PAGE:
Unfortunately, this is not a plug-and-play operation for me. There are numerous customizations across this site that were fully-built with Elementor. Plus, the BuddyBosss theme has fully taken care of styling the forums and all of my LearnDash courses.
There’s also old, outdated engineering back there for old setups I used. At one point, for instance, I used the old Memberoni theme for my membership and there was a lot of use of custom fields for that theme. In some cases, I am still using those custom fields whereas there’s no need for it anymore. For instance, I used to keep Vimeo embed codes in a custom field and embed using custom code, but now there’s a built-in block for that in WordPress so there’s no need. Some of these things need to be modernized in order to move forward with flexibility into a block-based theme.
I have begun working with Kadence to re-build this site. There’s much work to do. Much of the work right now is just learning HOW to work with blocks well enough to re-build a site like this one.
In the process, I will be simplifying things. There will indeed be some noticeable changes to how this site looks. But, I think the site will be much faster and more streamlined when it is done.
As of this writing, you’re still reading on the “old” setup. I will update when I do the switchover.
It will be a gradual switchover, too. Kadence works just fine alongside Elementor, so the initial switchover will be with that combination. Once I’ve gotten the theme-specific things fixed up (like the course library), I will begin re-building all of the Elementor components on blocks and slowly strip Elementor out of the equation.
As for the BuddyBoss platform itself, the only component I am using is the forums. I have toyed with the idea of simply getting rid of the forums just for the sake of simplicity, but for now I am planning to slip BBPress in there. Since BuddyBoss is a fork off of BBPress and BuddyPress, I can slip the BBPress plugin in there and my forums will just continue to work.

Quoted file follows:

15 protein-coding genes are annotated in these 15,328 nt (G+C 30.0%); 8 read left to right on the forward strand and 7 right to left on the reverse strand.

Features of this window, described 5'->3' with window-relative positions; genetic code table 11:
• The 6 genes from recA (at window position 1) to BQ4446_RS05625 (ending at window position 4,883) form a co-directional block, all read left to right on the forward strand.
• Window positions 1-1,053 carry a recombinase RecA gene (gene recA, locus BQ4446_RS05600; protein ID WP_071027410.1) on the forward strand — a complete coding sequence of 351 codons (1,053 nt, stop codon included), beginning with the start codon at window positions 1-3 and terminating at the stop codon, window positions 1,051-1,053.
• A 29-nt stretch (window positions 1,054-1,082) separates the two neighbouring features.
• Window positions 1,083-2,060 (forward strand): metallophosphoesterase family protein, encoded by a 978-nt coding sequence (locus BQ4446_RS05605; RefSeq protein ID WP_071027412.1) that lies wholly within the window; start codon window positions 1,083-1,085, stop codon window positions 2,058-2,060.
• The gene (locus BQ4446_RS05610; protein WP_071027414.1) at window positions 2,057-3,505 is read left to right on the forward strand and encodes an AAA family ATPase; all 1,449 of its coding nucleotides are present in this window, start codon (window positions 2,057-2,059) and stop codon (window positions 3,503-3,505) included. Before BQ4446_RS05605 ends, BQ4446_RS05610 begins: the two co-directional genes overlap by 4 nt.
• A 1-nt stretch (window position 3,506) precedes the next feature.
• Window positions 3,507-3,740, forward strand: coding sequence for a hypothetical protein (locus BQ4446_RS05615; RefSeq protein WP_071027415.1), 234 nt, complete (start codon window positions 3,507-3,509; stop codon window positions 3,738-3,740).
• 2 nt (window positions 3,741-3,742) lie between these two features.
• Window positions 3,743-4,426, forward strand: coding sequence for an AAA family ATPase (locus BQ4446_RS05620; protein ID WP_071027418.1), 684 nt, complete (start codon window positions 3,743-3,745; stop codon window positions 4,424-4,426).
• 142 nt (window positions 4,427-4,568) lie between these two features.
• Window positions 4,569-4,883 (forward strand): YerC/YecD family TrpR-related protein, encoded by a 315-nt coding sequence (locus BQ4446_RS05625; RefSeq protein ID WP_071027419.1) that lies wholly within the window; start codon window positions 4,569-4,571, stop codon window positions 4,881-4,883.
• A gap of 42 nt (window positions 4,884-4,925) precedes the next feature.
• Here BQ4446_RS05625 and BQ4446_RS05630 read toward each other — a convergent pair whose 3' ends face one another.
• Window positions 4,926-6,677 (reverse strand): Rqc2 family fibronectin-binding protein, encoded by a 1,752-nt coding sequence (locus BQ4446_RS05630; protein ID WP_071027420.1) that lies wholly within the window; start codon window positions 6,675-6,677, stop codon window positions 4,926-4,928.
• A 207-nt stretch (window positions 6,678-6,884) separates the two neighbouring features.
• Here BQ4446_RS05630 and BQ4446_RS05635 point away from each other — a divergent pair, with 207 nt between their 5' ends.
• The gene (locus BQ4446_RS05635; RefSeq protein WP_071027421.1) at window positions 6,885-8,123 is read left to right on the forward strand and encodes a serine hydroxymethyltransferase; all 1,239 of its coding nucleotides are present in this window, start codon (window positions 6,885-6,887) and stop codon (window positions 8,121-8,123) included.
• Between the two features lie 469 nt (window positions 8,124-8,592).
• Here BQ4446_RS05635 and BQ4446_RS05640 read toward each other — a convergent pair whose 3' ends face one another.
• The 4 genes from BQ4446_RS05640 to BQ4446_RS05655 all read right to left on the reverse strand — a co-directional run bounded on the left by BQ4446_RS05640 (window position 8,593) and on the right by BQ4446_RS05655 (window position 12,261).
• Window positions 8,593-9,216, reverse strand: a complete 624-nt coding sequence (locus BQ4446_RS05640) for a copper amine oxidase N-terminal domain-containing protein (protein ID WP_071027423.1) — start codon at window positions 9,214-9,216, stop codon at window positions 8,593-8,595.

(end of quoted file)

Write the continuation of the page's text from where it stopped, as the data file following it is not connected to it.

Yet Another Change? Yeah, I know. 😉
I know that I have many clients and subscribers who follow along with all of my tech choices. Many of them end up choosing the same tools as I do assuming that I know what I am doing.
To be clear, I do know what I’m doing. This is the kind of stuff I do day in and day out. 🙂 But, WordPress is a constantly changing environment. And I make changes to adapt to it.
For the record for my long-time readers…
Yes, I am still a big fan of Thrive Themes, Thrive Theme Builder and Thrive Architect. I still find this platform one of the easiest to work with and it’s fantastic.
Yes, I still like BuddyBoss. It still is pretty “perfect” for membership sites, but I will add that you really do need to be using much of that powerful functionality to make it worth it. If you want a full community-based membership with online courses, it’s hard to beat BuddyBoss. If all you want is some forums, though, and don’t really need the rest of it, it is overkill.
Yes, I still like Elementor quite a bit.
I don’t plan to change any of my other membership site components.
That’s the great thing about the WordPress ecosystem. There are lot of options and all have their pros and cons.
I think the next evolution of site design on WordPress lies in the world of Gutenberg, no matter how hesitant I and others have been to embrace it. You’re also seeing a new breed of builder coming out with a much tighter focus on performance. All this means that the big builders like Elementor really need to evolve to keep up with a world much more focused on speed and accessibility.
As always, I’ll post updates about this transition. You’ll probably see things change with the site as well.
Got A Question? Need Some Assistance?
Have a question about this article? Need some help with this topic (or anything else)? Send it in and I’ll get back to you personally. If you’re OK with it, I might even use it as the basis of future content so I can make this site most useful.